Ombudsman & Mediation
Ombudsman Assistance Introduction
Boards and associations of REALTORS® are responsible for receiving and resolving ethics complaints, usually as a function of local, regional and state grievance committees and professional standards committees.
Many “complaints” do not expressly allege violations of specific Articles of the Code of Ethics, and many do not detail conduct related to the Code. Some “complaints” are actually relatively easy transactional, technical, or procedural questions.
It is the belief of the National Association’s Professional Standards Committee that many ethics complaints can be averted with enhanced communications and initial problem-solving at the local level. This is accomplished by what we call ombudsman procedures.
Role of an Ombudsmen
The ombudsman’s role is primarily one of communication and conciliation, not adjudication. Ombudsmen do not determine whether ethics violations have occurred, rather they anticipate, identify, and resolve misunderstandings and disagreements before matters ripen into disputes and possible charges of unethical conduct.
Right to decline Ombudsman services
Persons filing complaints, or inquiring about the process for filing ethics complaints, will be advised that ombudsman services are available to attempt to informally resolve their complaint. Such persons will also be advised that they may decline ombudsman services and can have their complaint considered at a formal ethics hearing.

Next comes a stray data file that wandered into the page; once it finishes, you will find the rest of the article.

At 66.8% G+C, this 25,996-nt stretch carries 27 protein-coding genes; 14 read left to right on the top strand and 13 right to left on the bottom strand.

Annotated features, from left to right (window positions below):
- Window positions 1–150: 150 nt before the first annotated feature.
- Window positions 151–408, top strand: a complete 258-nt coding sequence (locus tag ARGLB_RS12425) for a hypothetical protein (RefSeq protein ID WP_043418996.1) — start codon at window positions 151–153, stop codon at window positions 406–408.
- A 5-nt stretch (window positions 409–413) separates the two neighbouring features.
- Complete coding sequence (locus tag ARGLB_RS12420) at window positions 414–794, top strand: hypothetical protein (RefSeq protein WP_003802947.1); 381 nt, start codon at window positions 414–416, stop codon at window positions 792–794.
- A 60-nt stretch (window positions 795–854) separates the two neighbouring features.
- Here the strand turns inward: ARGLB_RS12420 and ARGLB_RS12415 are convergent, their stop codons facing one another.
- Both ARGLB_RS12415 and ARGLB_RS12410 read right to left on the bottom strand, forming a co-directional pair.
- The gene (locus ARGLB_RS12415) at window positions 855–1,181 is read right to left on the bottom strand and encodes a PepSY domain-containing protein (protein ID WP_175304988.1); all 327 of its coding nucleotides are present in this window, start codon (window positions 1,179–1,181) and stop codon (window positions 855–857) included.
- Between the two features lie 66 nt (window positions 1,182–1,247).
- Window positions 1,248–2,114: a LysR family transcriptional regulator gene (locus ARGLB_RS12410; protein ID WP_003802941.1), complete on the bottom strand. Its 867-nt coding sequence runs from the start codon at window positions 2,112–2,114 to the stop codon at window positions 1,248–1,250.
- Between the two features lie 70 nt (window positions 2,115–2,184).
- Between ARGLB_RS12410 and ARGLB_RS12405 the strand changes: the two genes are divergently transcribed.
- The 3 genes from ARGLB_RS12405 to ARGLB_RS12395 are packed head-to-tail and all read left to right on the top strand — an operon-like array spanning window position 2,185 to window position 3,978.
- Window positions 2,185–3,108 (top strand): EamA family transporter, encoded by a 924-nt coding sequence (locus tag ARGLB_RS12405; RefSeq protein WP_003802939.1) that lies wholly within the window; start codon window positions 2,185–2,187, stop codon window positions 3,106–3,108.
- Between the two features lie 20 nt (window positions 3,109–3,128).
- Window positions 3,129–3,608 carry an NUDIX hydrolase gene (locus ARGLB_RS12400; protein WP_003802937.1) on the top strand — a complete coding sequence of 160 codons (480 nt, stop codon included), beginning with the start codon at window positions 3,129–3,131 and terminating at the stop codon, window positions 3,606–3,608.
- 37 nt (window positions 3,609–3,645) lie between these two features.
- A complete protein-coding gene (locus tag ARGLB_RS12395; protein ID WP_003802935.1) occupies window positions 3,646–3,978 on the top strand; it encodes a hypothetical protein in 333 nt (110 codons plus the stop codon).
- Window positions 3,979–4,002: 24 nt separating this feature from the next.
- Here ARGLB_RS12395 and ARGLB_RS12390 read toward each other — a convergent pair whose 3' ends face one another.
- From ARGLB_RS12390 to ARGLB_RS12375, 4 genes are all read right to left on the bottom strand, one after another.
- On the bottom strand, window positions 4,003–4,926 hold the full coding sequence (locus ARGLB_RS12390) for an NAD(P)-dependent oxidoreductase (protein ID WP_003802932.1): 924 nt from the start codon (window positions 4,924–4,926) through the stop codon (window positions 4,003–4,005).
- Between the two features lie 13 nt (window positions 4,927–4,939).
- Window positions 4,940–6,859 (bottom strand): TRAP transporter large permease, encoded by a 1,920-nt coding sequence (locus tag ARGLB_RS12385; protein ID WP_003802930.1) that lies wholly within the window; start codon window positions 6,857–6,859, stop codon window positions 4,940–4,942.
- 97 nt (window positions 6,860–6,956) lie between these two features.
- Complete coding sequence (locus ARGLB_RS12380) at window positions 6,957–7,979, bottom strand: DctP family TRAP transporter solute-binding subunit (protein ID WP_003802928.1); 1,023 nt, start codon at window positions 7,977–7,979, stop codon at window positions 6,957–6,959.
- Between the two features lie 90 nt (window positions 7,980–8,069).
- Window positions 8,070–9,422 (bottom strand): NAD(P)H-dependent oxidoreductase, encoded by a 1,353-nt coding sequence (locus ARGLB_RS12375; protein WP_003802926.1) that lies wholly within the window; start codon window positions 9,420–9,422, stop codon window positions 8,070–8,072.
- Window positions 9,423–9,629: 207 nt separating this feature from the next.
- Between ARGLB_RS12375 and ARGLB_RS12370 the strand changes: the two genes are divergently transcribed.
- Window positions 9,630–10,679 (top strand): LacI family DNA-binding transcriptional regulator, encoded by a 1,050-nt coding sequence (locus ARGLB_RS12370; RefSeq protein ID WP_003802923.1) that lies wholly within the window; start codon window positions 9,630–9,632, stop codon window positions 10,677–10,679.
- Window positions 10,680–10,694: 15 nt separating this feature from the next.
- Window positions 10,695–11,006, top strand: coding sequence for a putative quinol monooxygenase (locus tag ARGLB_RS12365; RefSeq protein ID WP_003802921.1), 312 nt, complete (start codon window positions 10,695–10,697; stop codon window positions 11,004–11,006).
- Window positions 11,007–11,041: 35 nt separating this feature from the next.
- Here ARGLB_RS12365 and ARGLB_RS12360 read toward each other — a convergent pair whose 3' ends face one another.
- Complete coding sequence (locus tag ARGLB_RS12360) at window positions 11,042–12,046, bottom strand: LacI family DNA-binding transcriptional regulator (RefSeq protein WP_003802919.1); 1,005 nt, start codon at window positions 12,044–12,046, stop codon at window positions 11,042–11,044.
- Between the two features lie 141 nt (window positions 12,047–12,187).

Failure to comply with agreed-upon resolution
Failure or refusal of a member to comply with the terms of a mutually agreed-upon resolution shall entitle the complaining party to resubmit the original complaint or, where a formal complaint in the appropriate form had not been filed, to file an ethics complaint. The time at which the matter was originally brought to the board or association will be considered the filing date.
Referrals to the Grievance Committee or to State Regulatory bodies
Ombudsmen cannot refer concerns regarding the conduct of any party utilizing their services to the Grievance Committee, state real estate licensing authority, or any other regulatory body. The prohibition is intended to ensure impartiality and avoid the possible appearance of bias. Ombudsmen are, however, authorized to refer concerns that the public trust may have been violated to the Grievance Committee.
Note: If a managing broker files for only mediation and the conference is not successful, Lakeland REALTORS® will not automatically schedule an arbitration hearing. It is up to the parties to invoke arbitration, which involves the formal filing of arbitration paperwork as well as paying a $500 filing fee.
Informal meeting (ideally it is between the broker/manager) of the two firms and one mediation officer.
Discussion between the parties.
All parties agree to the decision.
Relationship has opportunity to stay in tact.
If an agreement can NOT be reached between the parties,
the issue will be sent to a hearing, however, no discussion
at the mediation will be admissible at the formal hearing.
Leave knowing the results.
1 – 2 months for resolve.
No charge if resolved.
Formal hearing with witnesses, attorneys, three to five panel members, formal statements.
Formal swearing in, testimony.
One party will be entitled to the commission.
Only the prevailing party will be happy.
The panel decides who gets the money.
No appeal – you get only one chance.
Must wait for the results to be mailed as certified mail.
4 – 6 months for resolve.
$500 filing fee per party.